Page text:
You HAVE to Read This Awesome Style Advice from the 70s

If you read Who What Wear regularly, or simply follow fashion, you’re well aware by now that the 70s are back in a big way. So there couldn’t have been a better time for me to stumble upon a much-revered style bible from the era titled Cheap Chic that has since gone out of print. I had heard whispers of its greatness before, but the real thing is even better than expected! While a little kitschy, the bulk of the advice is incredibly timeless and wholly relevant to the recent trends of “wardrobe building” and minimalism.

As editors, we often write about the essentials you have to get your hands on, and the authors of this book, Caterine Milinaire and Carol Troy, appear to have prematurely stolen our fire. It’s a book that celebrates ALL women—their individual styles—but that also believes a proper “canvas” of items will help each one of us put our best foot forward. Or, in their own words:

“The basic concept of Cheap Chic for both men and women is to have a few clothes that make you feel good rather than a closet full of mismatched fashions. Find the clothes that suit you best, that make you feel comfortable, confident, sexy, good looking and happy… and then hang on to them like old friends.”

Check out the best highlights below, paired with our fave images of 70s ingenue Ali MacGraw!

Be yourself.

Photo:

Harry Dempster/Getty Images

“Personal style is what this book is all about. Fashion as a dictatorship of the elite is dead. Nobody knows better than you what you should wear or how you should look. Your look might be a $2.00 t-shirt with a $4.00 strapped canvas shoe from Woolworth’s, or maybe it’s the day you stun the office with your Saint Laurent blazer and [pricey] rodeo boots, but your look should be in harmony with the way you live, who you are, and not [just] what the fashion magazines say.”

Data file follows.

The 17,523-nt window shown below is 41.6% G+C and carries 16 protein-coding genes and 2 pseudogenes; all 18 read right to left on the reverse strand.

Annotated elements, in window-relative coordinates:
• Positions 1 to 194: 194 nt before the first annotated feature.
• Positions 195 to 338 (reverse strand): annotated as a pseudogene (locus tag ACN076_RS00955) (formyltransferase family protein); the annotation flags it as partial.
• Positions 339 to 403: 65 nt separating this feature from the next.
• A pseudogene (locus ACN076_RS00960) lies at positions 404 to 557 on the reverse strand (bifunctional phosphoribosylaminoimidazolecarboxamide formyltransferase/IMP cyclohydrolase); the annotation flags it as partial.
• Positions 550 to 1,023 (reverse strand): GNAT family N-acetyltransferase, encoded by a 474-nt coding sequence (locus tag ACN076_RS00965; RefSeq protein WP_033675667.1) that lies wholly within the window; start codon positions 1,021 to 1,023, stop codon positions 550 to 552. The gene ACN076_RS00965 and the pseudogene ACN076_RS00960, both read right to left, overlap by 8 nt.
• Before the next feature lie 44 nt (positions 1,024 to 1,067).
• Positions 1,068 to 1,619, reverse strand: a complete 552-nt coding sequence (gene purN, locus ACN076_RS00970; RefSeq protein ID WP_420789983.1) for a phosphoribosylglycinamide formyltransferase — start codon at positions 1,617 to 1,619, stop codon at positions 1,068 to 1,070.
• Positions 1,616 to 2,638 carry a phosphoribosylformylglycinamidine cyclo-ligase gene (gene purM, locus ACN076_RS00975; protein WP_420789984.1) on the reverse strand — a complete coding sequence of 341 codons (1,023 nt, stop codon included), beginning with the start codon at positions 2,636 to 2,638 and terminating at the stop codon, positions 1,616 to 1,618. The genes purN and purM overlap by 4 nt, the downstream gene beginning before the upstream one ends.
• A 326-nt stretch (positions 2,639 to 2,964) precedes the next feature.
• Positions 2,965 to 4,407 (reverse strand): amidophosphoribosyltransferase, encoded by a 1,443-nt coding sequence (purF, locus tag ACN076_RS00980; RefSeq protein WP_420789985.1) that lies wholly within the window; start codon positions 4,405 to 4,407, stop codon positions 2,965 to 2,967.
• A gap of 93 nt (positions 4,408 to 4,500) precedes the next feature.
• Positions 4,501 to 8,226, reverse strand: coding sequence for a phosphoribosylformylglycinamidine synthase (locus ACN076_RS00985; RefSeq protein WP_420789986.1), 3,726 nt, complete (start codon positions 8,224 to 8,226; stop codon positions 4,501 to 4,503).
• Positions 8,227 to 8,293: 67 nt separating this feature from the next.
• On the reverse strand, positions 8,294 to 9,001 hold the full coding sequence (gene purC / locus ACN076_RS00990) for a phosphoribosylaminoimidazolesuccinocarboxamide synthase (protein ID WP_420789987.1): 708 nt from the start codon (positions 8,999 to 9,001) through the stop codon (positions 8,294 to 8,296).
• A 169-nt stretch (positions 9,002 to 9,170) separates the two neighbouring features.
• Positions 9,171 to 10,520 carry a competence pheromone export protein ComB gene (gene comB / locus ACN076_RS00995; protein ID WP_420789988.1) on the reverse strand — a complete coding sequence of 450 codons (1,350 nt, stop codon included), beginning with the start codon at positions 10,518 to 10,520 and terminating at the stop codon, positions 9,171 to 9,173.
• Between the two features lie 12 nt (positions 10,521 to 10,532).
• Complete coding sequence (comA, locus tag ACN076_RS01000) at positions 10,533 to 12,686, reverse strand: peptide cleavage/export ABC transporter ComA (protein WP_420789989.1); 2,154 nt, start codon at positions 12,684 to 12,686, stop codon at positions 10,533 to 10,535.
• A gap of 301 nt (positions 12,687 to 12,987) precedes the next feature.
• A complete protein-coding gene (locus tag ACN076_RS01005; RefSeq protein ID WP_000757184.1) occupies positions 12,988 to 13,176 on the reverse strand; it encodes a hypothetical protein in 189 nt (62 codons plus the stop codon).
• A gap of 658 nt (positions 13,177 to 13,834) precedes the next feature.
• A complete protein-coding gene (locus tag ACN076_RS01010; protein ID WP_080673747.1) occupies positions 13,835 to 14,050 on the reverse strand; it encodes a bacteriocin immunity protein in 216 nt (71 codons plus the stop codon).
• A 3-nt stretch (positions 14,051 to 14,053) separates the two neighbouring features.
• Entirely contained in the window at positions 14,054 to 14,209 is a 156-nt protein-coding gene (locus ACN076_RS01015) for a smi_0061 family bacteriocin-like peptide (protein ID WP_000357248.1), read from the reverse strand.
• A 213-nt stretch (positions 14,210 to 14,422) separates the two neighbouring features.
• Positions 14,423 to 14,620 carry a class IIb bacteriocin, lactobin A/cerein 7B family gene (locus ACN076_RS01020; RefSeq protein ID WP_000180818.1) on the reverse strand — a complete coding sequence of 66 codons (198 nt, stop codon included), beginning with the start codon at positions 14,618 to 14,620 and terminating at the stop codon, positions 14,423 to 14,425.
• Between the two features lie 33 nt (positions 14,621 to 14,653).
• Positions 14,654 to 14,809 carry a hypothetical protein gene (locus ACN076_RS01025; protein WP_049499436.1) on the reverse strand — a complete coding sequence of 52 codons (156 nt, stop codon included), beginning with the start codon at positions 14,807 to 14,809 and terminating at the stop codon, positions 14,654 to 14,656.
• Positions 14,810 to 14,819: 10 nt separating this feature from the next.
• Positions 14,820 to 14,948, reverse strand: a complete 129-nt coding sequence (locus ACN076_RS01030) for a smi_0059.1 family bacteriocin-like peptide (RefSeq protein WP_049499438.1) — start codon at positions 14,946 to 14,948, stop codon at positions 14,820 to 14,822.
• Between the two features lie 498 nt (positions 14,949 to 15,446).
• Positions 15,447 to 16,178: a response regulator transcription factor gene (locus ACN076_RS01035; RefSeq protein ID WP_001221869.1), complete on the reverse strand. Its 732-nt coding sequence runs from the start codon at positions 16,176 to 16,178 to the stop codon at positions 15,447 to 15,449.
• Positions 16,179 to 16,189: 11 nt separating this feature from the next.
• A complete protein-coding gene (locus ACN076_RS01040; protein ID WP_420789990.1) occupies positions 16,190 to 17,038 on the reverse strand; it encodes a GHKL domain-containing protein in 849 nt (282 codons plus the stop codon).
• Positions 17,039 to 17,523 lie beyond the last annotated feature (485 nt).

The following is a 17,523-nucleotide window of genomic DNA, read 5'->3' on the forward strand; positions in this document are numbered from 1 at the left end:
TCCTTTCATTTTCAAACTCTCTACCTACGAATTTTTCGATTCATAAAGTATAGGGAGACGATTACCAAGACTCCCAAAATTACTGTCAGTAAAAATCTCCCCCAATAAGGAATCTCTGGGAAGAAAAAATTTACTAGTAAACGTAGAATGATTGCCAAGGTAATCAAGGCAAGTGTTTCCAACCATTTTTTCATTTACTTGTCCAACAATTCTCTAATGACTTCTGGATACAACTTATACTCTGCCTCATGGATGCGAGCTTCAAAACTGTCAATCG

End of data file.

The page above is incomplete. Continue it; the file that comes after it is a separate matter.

Some splurges are crucial.

Photo:

Ron Galella, Ltd./WireImage

“Don’t skimp on the classics. There are certain things you shouldn’t fudge on no matter how cheaply you dress: the very best boots, a sturdy bag, a glorious jacket or shirt. You can’t afford cheap boots that will last a year and then crack across the sole. It might seem impossible to think of yourself laying out [a large sum of money] on a pair of boots. If so, start saving, even if it’s only $5 a week. In five years you’ll [still] be wearing those boots and they will look beautifully, aristocratically worn and weathered.”

Consider cost-per-wear.

Photo:

Santi Visalli/Getty Images

“If you consider the time of year you can [actually] wear things, the clothes that fall into more than one season will give you the best CPW. On the East Coast, winter would be the largest circle, but in other places, summer might be bigger."

Reconsider the leotard.

Photo:

Tom Wargacki/WireImage

Leotards come in a close second to t-shirts for all-around wearability. They are lightweight, durable, crushproof, quick drying and they really shape themselves to your body, giving you a custom fit at non-custom prices. A leotard can go under all your basic pants, shirts, and skirts. You can perk it up with a cheap cotton scarf. You can [also] wear it by itself for dancing, exercise or swimming.”

Good basics make life easier.

Photo:

Ron Galella, Ltd./WireImage

“There’s one very good reason for stocking up on the basics: peace of mind. You’ll never have to get up in the early morning darkness and stumble about looking for something to match up with something else. If you’ve got the basics, they’re all interchangeable.”

Know and love your body.

Photo:

Harry Dempster/Getty Images

“The most basic element of Cheap Chic is the body you hang your clothes on. Building a healthy, lively body is far cheaper than buying a lot of clothes to distract from it. And once you really know your flesh and bones, you’ll find it easier to choose the clothes you really need and love. Try standing in front of a full-length mirror some morning, not holding in your stomach or sticking out your chest. It isn’t important if your breasts, hips, or legs are not those you would see in a fashion magazine. What matters is that you get acquainted with them as they are and treat them with care and respect.”

Will you be adopting any of this 70s era wisdom? Let us know in the comments!